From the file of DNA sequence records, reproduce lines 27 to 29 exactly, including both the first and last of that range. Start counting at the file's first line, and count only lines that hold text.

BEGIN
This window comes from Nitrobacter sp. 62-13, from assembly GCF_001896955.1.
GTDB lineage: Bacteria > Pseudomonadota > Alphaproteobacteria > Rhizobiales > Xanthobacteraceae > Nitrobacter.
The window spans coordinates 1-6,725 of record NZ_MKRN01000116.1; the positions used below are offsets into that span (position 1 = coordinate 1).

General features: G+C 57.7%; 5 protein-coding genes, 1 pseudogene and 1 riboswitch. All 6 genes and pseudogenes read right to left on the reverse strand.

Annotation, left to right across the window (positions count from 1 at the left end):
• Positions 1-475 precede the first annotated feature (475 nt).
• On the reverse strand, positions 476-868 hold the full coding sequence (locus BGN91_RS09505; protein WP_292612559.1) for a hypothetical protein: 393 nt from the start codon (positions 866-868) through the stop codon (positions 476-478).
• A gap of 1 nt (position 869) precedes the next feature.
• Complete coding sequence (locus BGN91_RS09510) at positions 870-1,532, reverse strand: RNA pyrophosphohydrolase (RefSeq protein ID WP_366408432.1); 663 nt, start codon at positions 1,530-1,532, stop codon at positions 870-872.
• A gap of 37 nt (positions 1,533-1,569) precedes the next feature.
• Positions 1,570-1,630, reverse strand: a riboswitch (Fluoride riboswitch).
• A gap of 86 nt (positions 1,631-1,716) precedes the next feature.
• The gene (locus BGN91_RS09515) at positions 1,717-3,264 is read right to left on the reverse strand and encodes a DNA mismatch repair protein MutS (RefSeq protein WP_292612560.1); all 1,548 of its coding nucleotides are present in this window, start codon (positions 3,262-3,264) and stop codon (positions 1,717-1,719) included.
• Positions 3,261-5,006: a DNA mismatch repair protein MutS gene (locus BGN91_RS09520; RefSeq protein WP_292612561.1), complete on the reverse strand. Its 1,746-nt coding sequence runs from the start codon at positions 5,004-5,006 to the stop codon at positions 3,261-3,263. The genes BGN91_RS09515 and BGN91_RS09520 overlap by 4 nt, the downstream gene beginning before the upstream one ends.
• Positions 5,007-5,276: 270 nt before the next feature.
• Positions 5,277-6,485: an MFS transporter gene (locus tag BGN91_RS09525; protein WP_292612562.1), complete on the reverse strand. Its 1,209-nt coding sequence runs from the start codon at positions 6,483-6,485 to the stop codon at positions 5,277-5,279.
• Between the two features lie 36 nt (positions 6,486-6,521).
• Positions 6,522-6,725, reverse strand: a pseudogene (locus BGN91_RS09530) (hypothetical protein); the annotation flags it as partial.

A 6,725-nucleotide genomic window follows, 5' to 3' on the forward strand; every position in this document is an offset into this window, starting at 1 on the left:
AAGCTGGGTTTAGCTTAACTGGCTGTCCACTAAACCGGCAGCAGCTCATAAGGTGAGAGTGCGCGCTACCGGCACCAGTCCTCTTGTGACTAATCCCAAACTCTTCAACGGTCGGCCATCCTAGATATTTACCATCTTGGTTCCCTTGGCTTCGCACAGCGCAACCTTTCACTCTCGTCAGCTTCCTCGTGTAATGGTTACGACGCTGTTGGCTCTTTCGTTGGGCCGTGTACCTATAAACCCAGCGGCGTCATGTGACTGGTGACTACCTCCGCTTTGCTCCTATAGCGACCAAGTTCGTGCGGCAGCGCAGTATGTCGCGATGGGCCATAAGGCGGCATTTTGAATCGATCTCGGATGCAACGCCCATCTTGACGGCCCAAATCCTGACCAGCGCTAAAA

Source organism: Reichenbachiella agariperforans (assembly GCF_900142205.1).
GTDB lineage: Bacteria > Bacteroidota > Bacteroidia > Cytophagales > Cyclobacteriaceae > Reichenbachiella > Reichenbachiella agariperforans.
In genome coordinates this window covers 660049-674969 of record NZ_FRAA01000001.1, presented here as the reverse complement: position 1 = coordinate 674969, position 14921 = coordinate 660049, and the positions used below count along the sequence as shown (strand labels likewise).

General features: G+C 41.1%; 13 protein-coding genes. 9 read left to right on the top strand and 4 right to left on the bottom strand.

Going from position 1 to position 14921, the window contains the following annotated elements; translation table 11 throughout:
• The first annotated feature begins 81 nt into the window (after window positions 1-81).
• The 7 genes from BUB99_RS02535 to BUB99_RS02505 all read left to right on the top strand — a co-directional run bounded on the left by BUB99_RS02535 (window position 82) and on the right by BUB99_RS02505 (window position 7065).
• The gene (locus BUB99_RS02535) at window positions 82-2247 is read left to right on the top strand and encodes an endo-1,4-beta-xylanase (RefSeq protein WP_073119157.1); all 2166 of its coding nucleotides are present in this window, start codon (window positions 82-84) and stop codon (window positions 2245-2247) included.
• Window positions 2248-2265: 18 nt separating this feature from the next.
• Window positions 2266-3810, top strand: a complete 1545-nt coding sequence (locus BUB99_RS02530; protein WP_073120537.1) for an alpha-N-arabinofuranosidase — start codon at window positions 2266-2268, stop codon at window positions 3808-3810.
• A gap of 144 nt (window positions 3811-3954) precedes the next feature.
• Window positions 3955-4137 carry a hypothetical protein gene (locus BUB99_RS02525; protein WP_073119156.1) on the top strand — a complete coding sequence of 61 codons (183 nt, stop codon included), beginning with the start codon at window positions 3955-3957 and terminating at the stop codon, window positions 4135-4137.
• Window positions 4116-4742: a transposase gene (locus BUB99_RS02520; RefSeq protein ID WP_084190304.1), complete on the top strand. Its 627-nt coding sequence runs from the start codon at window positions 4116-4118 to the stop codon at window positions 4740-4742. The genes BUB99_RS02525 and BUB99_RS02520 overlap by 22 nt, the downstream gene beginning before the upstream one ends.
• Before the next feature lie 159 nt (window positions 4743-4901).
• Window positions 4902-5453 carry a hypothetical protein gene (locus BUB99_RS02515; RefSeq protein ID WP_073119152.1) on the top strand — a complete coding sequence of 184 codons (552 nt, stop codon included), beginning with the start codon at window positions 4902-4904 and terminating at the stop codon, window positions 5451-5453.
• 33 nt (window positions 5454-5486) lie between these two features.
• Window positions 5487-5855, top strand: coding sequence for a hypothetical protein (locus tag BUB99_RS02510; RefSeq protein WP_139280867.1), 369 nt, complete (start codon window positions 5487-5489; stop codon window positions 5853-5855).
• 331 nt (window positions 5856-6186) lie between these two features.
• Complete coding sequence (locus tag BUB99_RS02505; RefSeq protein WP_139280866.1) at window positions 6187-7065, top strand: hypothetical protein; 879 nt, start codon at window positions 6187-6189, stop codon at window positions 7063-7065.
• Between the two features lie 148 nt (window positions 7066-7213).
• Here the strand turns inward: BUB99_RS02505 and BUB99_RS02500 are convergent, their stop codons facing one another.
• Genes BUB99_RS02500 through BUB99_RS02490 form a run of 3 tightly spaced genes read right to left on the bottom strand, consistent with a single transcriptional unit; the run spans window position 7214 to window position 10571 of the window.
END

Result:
• The 7 genes from BUB99_RS02535 to BUB99_RS02505 all read left to right on the top strand — a co-directional run bounded on the left by BUB99_RS02535 (window position 82) and on the right by BUB99_RS02505 (window position 7065).
• The gene (locus BUB99_RS02535) at window positions 82-2247 is read left to right on the top strand and encodes an endo-1,4-beta-xylanase (RefSeq protein WP_073119157.1); all 2166 of its coding nucleotides are present in this window, start codon (window positions 82-84) and stop codon (window positions 2245-2247) included.
• Window positions 2248-2265: 18 nt separating this feature from the next.